Friday, November 27, 2015

Alison Bruce is Back!

 This is my friend Ali and me. This looks like us too.

Alison Bruce and I met through Crime Writers of Canada a few years ago and immediately became friends. That's the way I remember it, anyway.

Her "Deadly Legacy" character, Kate Garrett, is one of my favourite heroines, kick-ass but down-to-earth realistic female who lives slightly in the future.

Now she's back in Deadly Legacy

The Interview

Me: Tell us what this book is about.
Ali: It’s about 111 pages long… Sorry I couldn’t resist.
(You're so funny, Ali. - Me)
In Deadly Legacy Kate lost her father. Now she’s dealing with the fallout. She’s accepted her first case as a private investigator and is looking for a cat killer. At the office, she has to walk on eggs around her new business partner. In her off-time, she is packing up her father’s apartment where she comes across his last case as a police detective. Life is an emotional mine field and yet, Kate manages to solve her current case and a decade old one in the same neighbourhood.

Me: If you could only use one word to describe this book, what would it be?
Ali: Whodunit.

Me: What do you do for fun?
Ali: Reading and writing are both fun and professional activities. Just for fun? I draw cartoon versions of people… like the one of me and you.
(And I LOVE it! - Me)

Me: How would you describe your writing style?
Ali: Funny but not comedy. Adventurous but not super heroic.  Romantic but not sappy. I aspire to write like Fred Astaire and Ginger Rogers dance. They make it look easy, but it’s not.

Me: When you begin to write your books, do you know how it ends or is it decided by the actual process of writing?
Ali: I always know how my books are going to start and end. I almost always end up starting at a different point than I intended and end up somewhere slightly different than I planned.

Me: What is your favorite thing about writing?
Ali: Everything when it flows. Nothing when it doesn’t.

Me: If we were to meet for lunch and talk books, where would we go (money is no object)?
Ali: Let’s do Paris. There is (or was) a lovely trattoria on Boulevard Saint Germain in the Latin Quarter. There’s an English book store in the same block. That way, we have a place to shop afterwards. If the weather is nice, we can sit outside and watch the students and tourists go by.

Me: How has your upbringing influenced your writing?
Ali: My parents read…a lot. My mother had a huge collection of mystery novels. I grew up with Agatha Christie, Ngaio Marsh, Dorothy Sayers and that’s just scratching the surface.
My father, on the other hand, loved westerns and thrillers. So I also read Louis L’Amour, Zane Grey, Jack Higgins and Alistair MacLean. He also introduced me to Stephen Leacock Award winners Donald Jack and Farley Mowatt (also to Stephen Leacock for that matter).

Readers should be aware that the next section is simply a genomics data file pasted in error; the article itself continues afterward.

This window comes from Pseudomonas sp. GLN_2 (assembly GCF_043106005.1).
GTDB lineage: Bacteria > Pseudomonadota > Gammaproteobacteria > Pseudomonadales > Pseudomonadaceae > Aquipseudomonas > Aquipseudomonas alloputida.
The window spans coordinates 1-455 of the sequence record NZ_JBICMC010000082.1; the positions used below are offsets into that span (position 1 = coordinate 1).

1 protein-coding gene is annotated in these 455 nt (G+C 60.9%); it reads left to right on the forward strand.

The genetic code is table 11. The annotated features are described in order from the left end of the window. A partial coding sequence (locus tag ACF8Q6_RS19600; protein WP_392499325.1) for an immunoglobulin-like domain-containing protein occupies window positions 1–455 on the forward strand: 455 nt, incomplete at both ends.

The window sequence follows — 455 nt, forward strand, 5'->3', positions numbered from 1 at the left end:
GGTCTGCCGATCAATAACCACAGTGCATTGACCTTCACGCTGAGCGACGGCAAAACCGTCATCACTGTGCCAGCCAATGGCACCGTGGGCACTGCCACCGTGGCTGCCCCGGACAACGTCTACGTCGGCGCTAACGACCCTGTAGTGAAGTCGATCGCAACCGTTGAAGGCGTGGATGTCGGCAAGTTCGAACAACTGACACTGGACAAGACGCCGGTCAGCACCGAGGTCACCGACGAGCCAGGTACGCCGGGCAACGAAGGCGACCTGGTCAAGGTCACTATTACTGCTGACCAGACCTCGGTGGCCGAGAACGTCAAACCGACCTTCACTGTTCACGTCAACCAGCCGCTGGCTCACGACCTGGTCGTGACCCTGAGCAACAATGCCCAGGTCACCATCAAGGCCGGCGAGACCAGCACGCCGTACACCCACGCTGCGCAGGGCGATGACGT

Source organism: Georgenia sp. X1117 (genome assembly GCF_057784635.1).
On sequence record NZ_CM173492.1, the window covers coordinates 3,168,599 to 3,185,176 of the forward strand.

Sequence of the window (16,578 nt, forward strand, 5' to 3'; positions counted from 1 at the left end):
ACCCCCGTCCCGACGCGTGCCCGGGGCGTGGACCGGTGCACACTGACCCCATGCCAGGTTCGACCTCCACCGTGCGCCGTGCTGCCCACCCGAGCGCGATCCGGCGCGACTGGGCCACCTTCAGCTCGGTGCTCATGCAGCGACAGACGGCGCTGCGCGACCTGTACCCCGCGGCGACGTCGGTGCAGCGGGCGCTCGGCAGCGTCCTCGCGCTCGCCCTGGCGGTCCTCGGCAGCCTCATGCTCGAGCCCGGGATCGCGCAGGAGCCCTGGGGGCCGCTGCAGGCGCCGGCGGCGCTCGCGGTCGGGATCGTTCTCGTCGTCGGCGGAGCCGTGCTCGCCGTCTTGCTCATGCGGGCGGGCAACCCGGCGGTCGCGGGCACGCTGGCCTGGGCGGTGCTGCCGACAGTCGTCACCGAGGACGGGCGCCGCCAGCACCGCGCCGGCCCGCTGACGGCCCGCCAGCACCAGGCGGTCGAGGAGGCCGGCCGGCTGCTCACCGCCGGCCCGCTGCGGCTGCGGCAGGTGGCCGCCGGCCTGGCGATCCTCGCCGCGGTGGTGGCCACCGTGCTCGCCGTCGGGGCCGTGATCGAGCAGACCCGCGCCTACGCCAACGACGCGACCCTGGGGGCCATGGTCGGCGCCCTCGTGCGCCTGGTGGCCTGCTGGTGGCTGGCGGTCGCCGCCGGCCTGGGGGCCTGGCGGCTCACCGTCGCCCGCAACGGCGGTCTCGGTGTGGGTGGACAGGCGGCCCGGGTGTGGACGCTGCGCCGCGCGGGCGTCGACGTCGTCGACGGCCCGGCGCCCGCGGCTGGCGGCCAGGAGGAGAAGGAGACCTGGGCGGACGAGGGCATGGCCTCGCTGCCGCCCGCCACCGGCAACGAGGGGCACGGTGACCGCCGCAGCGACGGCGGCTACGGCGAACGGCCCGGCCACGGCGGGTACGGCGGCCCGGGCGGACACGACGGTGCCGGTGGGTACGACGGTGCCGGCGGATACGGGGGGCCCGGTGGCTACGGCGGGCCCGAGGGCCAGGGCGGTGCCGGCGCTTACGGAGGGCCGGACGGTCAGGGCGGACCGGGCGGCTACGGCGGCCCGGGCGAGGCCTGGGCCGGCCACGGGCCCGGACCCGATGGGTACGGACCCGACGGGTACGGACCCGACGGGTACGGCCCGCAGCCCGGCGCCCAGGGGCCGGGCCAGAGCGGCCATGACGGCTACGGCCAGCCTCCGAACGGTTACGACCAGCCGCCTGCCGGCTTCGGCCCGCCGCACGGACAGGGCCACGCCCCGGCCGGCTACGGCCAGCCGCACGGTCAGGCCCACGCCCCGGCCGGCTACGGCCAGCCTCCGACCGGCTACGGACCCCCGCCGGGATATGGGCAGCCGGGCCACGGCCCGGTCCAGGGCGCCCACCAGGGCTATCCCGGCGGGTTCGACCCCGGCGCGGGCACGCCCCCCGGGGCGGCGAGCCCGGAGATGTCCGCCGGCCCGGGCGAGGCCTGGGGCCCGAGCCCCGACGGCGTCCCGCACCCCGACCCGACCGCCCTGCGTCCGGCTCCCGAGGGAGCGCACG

I don’t think I appreciated how much these authors influenced me until recently.  But maybe the biggest influence was all the travelling we did when I was young. I devoured books in hotel rooms and nights in our ugly family camper, but I couldn’t read in a moving vehicle. Instead, I made up stories in my head. Sometimes my sister and I would play act them, but mostly I had a head stuffed with plots and characters.

Me: How important do you think villains are to a crime story?
Ali: “Your enemy is never a villain in his own eyes. Keep this in mind; it may offer a way to make him your friend. If not, you can kill him without hate — and quickly.”
Robert Heinlein said that in The Notebooks of Lazarus Long. I try to keep that in mind at all times… not just when I’m writing. I do my best not to write villains, only enemies. That being said, “A hero is only as good as his villain.”

Me: If you could be anyone else in the world (living), who would you be?
Ali: That’s tough. If I was anyone else, I wouldn’t have my kids, my family and friends. That wouldn’t do at all. In another universe, there is an Alison Bruce that didn’t chicken out of submitting her work when she was in her twenties. If other parts of her life worked out close enough for me still to have Kit and Sam as my kids, I’d be her.

An Imajin Qwickies™ Mystery/Crime Novella  
A Carmedy & Garrett Mini-Mystery #1
By Alison Bruce
Imajin Books
November 2015

Last month Kate Garrett was a Police Detective. Now she’s a Pet P.I.?

Kate recently inherited half her father’s private investigation company and a partner who is as irritating as he is attractive. Kate has been avoiding Jake Carmedy for years, but now her life might depend on him.

Kate and Jake are on the hunt for a serial cat killer who has mysterious connections to her father’s last police case. Kate’s father had been forced to retire when he was shot investigating a domestic disturbance. Is the shooter back for revenge? And is Kate or Jake next?

Available at:

Alison Bruce has had many careers and writing has always been one of them. Copywriter, editor and graphic designer since 1992, Alison has also been a comic store manager, small press publisher, webmaster and arithmetically challenged bookkeeper. She is the author of mystery, romantic suspense and historical western romance novels. Three of her novels have been finalists for genre awards. 
(author and business website) 
(author page) 
(author blog) 

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